Stephanie Carlin CD Release 8/9/08


Publication: The East Hampton Press & The Southampton Press

Stephanie Carlin releases new CD

By Pat Rogers
Aug 5, 08 6:26 PM

Her voice belts sounds that tremble, swell, and then swoop downward before pausing and rising again. When the music wells again, Stephanie Carlin is taking you with her.

On Saturday, everyone is free to experience the trip for themselves when she unveils her solo CD, “Stephanie Carlin: the Agony and Ecstasy of,” at Eastenders Coffee House in Riverhead on Saturday at 8 p.m.

The Hampton Bays teenager has always had a musical knack for creating whirlwinds of sound. She burst onto the local musical stage two years ago with her group, Shasta. The group included Dylan Martinsen of Riverhead, the son of high school music director Debra Liso. They cut a demo and reconfigured into a band named Oliver Lankard, headed by Ms. Carlin on lead vocals and acoustic guitar, with Mr. Martinsen on bass.

The band morphed from a four-member group to six musicians to an ensemble of 10. At its peak, the group featured a three-piece horn section and three doo-wop backup singers. Life and other interests eventually pulled members away and the band faded into history. But not before generating a solid fan base and scoring gigs at prestige venues.

Oliver Lankard played the Knitting Factory in Manhattan, Maxwell’s in New Jersey and the Crazy Monkey in Farmingdale. They shared a bill with Prentiss McNeill of The Drifters. They opened for The Hold Steady keyboardist Franz Nicolay, who received raves from Rolling Stone magazine, said Ms. Carlin.

Closer to home, Oliver Lankard appeared twice in the Southampton Town Battle of the Bands, taking first place their first time out. Shasta also cut their teeth at the teenage battle held annually at Ponquogue Beach in Hampton Bays. Oliver Lankard played battles at Westhampton Beach High School and gigs at Eastenders Coffeehouse in Riverhead.

Taking the stage with a mob of people allowed for a riot of music that swirled and bounced from player to player on stage then projected outward to wrap around the audience. Within the routine chaos, certain things were always clear—musicianship born of knowledge was unfolding and Ms. Carlin’s unique vocals were at the epicenter. Her range reaches from rock to doo-wop but her passion belongs to jazz and the spontaneous creation of music that can’t be replicated and is best experienced live.

Now, having experienced the slipping away of her ensemble and looking at the start of college, Ms. Carlin decided to claim her place in her own music as singer-songwriter. For her first professional release, Ms. Carlin recorded four songs at a Manhattan studio that capture her passion for music, living and love while showcasing the vocals and vision that drove Oliver Lankard to success.

“I needed to do this,” she said, describing the decision to walk away from several tracks already cut as a band and make the move to record a solo CD. “It was obtainable yet felt so far away. I wanted to do it right and had to bring the music closer to home.”

The tracks as a band had been recorded at an area studio that couldn’t produce the quality Ms. Carlin was looking for. So she headed to Manhattan to record and produced the release at Studio Forever Progressive Music. She brought with her four songs that captured her beginnings as a songwriter and her maturity as an evolving musician.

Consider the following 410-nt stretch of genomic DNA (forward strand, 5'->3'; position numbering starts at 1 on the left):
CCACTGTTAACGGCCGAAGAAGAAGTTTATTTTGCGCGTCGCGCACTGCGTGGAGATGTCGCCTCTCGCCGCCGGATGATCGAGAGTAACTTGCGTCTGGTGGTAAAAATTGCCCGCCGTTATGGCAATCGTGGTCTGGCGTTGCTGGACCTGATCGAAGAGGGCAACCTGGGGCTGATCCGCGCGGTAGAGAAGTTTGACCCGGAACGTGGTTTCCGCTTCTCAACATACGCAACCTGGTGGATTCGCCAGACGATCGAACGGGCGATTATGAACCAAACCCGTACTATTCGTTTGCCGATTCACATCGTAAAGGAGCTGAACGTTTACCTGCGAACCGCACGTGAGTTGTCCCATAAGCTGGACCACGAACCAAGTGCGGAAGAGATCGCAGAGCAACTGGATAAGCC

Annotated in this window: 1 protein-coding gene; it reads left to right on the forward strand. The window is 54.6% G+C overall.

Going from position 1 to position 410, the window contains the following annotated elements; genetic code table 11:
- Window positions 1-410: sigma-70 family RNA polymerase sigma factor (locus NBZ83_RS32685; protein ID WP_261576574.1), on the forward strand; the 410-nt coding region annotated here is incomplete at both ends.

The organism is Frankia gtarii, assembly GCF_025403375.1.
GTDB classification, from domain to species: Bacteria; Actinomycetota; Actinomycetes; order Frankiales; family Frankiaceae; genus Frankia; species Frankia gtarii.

The final cut of “the Agony and Ecstasy” is just more than 16 minutes of music. Each song captures the highs, lows and passion of love affairs that eventually go bad and leave the heart in rubble. Each also puts up front the unique vocals and lyrics that made Shasta stand out from their very first performance. Ms. Carlin’s voice embodies the lilting tones and textured melodies of vocalist Dolores O’Riordan of The Cranberries and the power singing of Grace Slick fronting for The Jefferson Airplane.

The lyrics are personal and revealing. They can be in-your-face obvious or mysterious in meaning. Ms. Carlin said she decided not to flinch and put it all out there.

“The songs and lyrics are intimate and personal,” she said. “My parents read them, my relatives and people I know would hear them. But these are what I’ve experienced so far and this is what I can do right now.”

The CD release party on Saturday at Eastenders is one of her final stops before heading to study jazz theory and composition at Long Island University in Brooklyn. Other gigs have already been lined up for Brooklyn and Manhattan venues. No matter what happens with “the Agony and Ecstasy of,” Ms. Carlin is certain her future will be successful as a singer-songwriter. She just turned down a possibly lucrative contract with a recording company that would have paired her music with the clothing lines of top fashion designers, she said. The reason: creative freedom.

“They wanted to ‘help’ me write songs and said my name would have writing credits,” she said. “I don’t need anyone to write songs or lyrics for me. It didn’t seem like I would have the freedom so I turned it down. I know I’ll be a success—I won’t ever give up, so success is the only option.”

Stephanie Carlin’s music can be found at or The CD release party will feature songs from “the Agony and Ecstasy of” and other original music by Ms. Carlin. It will be held at 8 p.m. Saturday at Eastenders Coffee House, 40 East Main Street, Riverhead. There is a $5 cover charge.

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